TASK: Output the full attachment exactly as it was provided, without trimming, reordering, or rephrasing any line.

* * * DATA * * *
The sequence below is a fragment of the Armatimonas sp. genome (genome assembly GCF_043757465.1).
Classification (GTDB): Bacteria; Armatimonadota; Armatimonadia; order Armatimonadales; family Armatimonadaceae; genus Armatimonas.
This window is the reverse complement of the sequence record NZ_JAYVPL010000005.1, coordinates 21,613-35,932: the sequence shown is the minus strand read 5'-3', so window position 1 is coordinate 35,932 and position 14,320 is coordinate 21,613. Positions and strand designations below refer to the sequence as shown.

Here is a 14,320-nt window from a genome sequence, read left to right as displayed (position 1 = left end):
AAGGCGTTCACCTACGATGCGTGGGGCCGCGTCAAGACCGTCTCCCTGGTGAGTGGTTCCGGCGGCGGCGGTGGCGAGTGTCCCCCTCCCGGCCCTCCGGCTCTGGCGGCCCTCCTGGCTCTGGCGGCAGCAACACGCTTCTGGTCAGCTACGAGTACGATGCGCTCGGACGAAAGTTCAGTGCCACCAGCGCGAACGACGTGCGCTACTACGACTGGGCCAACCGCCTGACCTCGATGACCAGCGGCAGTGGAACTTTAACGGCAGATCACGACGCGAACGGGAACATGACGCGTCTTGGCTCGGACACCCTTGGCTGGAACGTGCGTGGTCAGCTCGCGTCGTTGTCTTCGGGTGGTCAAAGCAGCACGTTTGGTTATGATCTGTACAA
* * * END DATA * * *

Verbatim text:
The sequence below is a fragment of the Armatimonas sp. genome (genome assembly GCF_043757465.1).
Classification (GTDB): Bacteria; Armatimonadota; Armatimonadia; order Armatimonadales; family Armatimonadaceae; genus Armatimonas.
This window is the reverse complement of the sequence record NZ_JAYVPL010000005.1, coordinates 21,613-35,932: the sequence shown is the minus strand read 5'-3', so window position 1 is coordinate 35,932 and position 14,320 is coordinate 21,613. Positions and strand designations below refer to the sequence as shown.

Here is a 14,320-nt window from a genome sequence, read left to right as displayed (position 1 = left end):
AAGGCGTTCACCTACGATGCGTGGGGCCGCGTCAAGACCGTCTCCCTGGTGAGTGGTTCCGGCGGCGGCGGTGGCGAGTGTCCCCCTCCCGGCCCTCCGGCTCTGGCGGCCCTCCTGGCTCTGGCGGCAGCAACACGCTTCTGGTCAGCTACGAGTACGATGCGCTCGGACGAAAGTTCAGTGCCACCAGCGCGAACGACGTGCGCTACTACGACTGGGCCAACCGCCTGACCTCGATGACCAGCGGCAGTGGAACTTTAACGGCAGATCACGACGCGAACGGGAACATGACGCGTCTTGGCTCGGACACCCTTGGCTGGAACGTGCGTGGTCAGCTCGCGTCGTTGTCTTCGGGTGGTCAAAGCAGCACGTTTGGTTATGATCTGTACAA